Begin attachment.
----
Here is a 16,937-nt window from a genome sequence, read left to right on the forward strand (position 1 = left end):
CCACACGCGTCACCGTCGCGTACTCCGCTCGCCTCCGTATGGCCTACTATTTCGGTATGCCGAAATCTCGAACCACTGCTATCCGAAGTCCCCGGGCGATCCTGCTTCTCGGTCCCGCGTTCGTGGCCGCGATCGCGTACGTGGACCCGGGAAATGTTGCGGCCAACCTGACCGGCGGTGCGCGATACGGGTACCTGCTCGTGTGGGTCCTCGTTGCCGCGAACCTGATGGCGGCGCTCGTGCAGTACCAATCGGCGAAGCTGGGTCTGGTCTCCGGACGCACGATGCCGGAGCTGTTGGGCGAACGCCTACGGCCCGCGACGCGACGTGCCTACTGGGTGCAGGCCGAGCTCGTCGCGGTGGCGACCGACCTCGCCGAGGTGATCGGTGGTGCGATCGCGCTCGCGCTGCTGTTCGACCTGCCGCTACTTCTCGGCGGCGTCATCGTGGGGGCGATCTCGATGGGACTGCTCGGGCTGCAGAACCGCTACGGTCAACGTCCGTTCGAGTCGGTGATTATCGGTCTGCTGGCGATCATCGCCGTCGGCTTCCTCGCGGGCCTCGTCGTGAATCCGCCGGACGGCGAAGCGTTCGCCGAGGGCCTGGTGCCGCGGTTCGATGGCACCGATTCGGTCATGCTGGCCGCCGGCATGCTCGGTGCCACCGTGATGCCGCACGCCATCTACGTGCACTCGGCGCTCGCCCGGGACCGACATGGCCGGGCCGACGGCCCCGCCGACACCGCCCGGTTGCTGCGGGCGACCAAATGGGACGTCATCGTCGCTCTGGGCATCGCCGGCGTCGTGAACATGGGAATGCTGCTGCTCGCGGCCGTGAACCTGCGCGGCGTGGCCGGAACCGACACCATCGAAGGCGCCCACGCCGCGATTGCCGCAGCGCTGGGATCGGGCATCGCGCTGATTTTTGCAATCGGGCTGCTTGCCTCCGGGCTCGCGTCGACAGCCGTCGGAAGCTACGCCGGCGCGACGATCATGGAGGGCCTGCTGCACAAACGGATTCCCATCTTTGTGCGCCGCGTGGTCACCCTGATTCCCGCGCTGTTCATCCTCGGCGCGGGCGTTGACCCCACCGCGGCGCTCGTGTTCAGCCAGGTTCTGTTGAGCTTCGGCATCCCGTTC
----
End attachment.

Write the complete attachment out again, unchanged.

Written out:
Here is a 16,937-nt window from a genome sequence, read left to right on the forward strand (position 1 = left end):
CCACACGCGTCACCGTCGCGTACTCCGCTCGCCTCCGTATGGCCTACTATTTCGGTATGCCGAAATCTCGAACCACTGCTATCCGAAGTCCCCGGGCGATCCTGCTTCTCGGTCCCGCGTTCGTGGCCGCGATCGCGTACGTGGACCCGGGAAATGTTGCGGCCAACCTGACCGGCGGTGCGCGATACGGGTACCTGCTCGTGTGGGTCCTCGTTGCCGCGAACCTGATGGCGGCGCTCGTGCAGTACCAATCGGCGAAGCTGGGTCTGGTCTCCGGACGCACGATGCCGGAGCTGTTGGGCGAACGCCTACGGCCCGCGACGCGACGTGCCTACTGGGTGCAGGCCGAGCTCGTCGCGGTGGCGACCGACCTCGCCGAGGTGATCGGTGGTGCGATCGCGCTCGCGCTGCTGTTCGACCTGCCGCTACTTCTCGGCGGCGTCATCGTGGGGGCGATCTCGATGGGACTGCTCGGGCTGCAGAACCGCTACGGTCAACGTCCGTTCGAGTCGGTGATTATCGGTCTGCTGGCGATCATCGCCGTCGGCTTCCTCGCGGGCCTCGTCGTGAATCCGCCGGACGGCGAAGCGTTCGCCGAGGGCCTGGTGCCGCGGTTCGATGGCACCGATTCGGTCATGCTGGCCGCCGGCATGCTCGGTGCCACCGTGATGCCGCACGCCATCTACGTGCACTCGGCGCTCGCCCGGGACCGACATGGCCGGGCCGACGGCCCCGCCGACACCGCCCGGTTGCTGCGGGCGACCAAATGGGACGTCATCGTCGCTCTGGGCATCGCCGGCGTCGTGAACATGGGAATGCTGCTGCTCGCGGCCGTGAACCTGCGCGGCGTGGCCGGAACCGACACCATCGAAGGCGCCCACGCCGCGATTGCCGCAGCGCTGGGATCGGGCATCGCGCTGATTTTTGCAATCGGGCTGCTTGCCTCCGGGCTCGCGTCGACAGCCGTCGGAAGCTACGCCGGCGCGACGATCATGGAGGGCCTGCTGCACAAACGGATTCCCATCTTTGTGCGCCGCGTGGTCACCCTGATTCCCGCGCTGTTCATCCTCGGCGCGGGCGTTGACCCCACCGCGGCGCTCGTGTTCAGCCAGGTTCTGTTGAGCTTCGGCATCCCGTTC